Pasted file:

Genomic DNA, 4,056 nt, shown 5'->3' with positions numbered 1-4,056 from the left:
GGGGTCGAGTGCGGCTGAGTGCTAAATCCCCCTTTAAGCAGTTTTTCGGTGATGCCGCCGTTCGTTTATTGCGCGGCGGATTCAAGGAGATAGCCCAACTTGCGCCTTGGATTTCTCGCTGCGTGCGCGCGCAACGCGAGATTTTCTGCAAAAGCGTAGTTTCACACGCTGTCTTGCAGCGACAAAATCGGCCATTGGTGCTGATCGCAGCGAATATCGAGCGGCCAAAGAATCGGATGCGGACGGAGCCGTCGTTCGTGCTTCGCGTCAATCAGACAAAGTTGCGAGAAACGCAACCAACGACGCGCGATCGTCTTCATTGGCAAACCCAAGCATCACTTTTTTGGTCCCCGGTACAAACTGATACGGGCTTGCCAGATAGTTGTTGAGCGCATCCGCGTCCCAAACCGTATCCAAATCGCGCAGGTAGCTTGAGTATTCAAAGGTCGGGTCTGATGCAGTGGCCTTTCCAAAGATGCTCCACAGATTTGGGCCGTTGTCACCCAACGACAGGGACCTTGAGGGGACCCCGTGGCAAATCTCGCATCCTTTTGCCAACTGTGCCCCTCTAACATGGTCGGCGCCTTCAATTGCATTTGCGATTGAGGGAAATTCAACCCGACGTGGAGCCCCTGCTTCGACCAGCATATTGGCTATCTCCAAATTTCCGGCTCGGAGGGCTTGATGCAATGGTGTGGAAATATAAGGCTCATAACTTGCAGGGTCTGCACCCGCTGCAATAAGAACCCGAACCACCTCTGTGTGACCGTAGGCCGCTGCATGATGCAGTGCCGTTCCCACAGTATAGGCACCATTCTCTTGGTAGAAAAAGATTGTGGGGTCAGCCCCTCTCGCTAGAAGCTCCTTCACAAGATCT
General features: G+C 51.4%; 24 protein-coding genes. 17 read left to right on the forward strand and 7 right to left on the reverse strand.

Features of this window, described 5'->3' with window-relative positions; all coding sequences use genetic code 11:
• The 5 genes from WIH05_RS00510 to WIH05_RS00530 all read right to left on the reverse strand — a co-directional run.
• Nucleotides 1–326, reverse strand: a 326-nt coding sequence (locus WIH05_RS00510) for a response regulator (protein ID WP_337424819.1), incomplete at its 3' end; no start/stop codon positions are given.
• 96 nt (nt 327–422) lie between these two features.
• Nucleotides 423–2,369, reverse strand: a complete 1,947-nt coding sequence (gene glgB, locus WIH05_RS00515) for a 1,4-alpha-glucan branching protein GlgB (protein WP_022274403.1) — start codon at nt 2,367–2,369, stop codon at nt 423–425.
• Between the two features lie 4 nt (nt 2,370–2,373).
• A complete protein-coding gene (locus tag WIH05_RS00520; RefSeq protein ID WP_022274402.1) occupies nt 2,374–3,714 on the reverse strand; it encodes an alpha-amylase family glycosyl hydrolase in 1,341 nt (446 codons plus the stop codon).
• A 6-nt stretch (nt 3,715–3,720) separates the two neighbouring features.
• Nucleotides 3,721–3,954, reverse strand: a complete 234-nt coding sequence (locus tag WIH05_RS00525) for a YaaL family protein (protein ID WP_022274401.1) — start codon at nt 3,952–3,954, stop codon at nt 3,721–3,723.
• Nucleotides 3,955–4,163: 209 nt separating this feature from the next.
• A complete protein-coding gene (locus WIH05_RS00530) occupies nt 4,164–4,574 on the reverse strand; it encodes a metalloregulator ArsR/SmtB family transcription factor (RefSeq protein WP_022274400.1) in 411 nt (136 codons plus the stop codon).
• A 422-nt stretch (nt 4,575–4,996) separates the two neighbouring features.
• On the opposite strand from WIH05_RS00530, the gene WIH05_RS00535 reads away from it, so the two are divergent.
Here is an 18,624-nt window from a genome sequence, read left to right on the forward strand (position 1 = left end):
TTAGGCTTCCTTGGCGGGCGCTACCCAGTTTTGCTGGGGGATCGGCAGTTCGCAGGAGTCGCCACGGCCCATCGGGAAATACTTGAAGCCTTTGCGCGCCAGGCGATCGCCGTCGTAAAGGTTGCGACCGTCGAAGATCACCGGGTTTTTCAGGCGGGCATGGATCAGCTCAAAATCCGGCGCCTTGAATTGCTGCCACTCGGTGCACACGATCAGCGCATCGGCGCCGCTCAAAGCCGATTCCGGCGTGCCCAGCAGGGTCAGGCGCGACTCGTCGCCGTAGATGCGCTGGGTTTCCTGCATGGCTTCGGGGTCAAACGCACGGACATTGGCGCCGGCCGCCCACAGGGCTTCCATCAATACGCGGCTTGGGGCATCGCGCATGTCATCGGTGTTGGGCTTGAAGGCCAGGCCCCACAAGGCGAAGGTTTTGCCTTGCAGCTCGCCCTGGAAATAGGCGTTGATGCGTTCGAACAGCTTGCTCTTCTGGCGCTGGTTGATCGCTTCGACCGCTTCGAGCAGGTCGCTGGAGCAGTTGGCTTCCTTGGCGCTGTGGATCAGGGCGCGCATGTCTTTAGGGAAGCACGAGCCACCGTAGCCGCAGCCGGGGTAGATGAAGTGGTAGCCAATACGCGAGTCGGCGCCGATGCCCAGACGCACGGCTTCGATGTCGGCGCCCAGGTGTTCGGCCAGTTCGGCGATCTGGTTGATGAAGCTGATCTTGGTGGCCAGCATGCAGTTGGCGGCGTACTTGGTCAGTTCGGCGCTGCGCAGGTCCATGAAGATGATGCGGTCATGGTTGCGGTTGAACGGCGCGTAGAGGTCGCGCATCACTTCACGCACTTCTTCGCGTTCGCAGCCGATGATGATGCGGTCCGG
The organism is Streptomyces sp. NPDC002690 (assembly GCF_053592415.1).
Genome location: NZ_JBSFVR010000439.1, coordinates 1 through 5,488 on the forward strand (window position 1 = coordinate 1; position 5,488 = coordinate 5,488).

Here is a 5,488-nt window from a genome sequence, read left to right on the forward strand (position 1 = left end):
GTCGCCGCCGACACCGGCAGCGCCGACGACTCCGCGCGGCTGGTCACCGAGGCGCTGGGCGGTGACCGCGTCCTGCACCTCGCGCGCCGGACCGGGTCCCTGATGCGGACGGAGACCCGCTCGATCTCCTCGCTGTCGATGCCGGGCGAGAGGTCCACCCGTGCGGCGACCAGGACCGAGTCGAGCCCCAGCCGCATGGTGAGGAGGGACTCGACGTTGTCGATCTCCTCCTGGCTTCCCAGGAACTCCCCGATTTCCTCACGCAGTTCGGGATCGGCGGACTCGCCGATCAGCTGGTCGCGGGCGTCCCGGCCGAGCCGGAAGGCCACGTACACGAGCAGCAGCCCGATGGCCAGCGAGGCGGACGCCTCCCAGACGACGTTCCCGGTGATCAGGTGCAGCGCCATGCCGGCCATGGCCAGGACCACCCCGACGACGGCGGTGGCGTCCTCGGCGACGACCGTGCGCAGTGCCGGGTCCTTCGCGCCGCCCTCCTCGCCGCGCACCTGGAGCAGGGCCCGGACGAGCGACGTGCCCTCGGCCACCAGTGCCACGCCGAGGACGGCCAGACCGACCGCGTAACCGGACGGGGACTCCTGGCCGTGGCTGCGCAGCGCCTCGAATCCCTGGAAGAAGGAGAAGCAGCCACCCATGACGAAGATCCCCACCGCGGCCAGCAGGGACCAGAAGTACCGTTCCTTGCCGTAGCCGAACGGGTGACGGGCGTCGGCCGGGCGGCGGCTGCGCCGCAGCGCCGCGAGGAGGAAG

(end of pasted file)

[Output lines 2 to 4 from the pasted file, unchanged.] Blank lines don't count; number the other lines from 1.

GGGGTCGAGTGCGGCTGAGTGCTAAATCCCCCTTTAAGCAGTTTTTCGGTGATGCCGCCGTTCGTTTATTGCGCGGCGGATTCAAGGAGATAGCCCAACTTGCGCCTTGGATTTCTCGCTGCGTGCGCGCGCAACGCGAGATTTTCTGCAAAAGCGTAGTTTCACACGCTGTCTTGCAGCGACAAAATCGGCCATTGGTGCTGATCGCAGCGAATATCGAGCGGCCAAAGAATCGGATGCGGACGGAGCCGTCGTTCGTGCTTCGCGTCAATCAGACAAAGTTGCGAGAAACGCAACCAACGACGCGCGATCGTCTTCATTGGCAAACCCAAGCATCACTTTTTTGGTCCCCGGTACAAACTGATACGGGCTTGCCAGATAGTTGTTGAGCGCATCCGCGTCCCAAACCGTATCCAAATCGCGCAGGTAGCTTGAGTATTCAAAGGTCGGGTCTGATGCAGTGGCCTTTCCAAAGATGCTCCACAGATTTGGGCCGTTGTCACCCAACGACAGGGACCTTGAGGGGACCCCGTGGCAAATCTCGCATCCTTTTGCCAACTGTGCCCCTCTAACATGGTCGGCGCCTTCAATTGCATTTGCGATTGAGGGAAATTCAACCCGACGTGGAGCCCCTGCTTCGACCAGCATATTGGCTATCTCCAAATTTCCGGCTCGGAGGGCTTGATGCAATGGTGTGGAAATATAAGGCTCATAACTTGCAGGGTCTGCACCCGCTGCAATAAGAACCCGAACCACCTCTGTGTGACCGTAGGCCGCTGCATGATGCAGTGCCGTTCCCACAGTATAGGCACCATTCTCTTGGTAGAAAAAGATTGTGGGGTCAGCCCCTCTCGCTAGAAGCTCCTTCACAAGATCT
General features: G+C 51.4%; 24 protein-coding genes. 17 read left to right on the forward strand and 7 right to left on the reverse strand.

Features of this window, described 5'->3' with window-relative positions; all coding sequences use genetic code 11: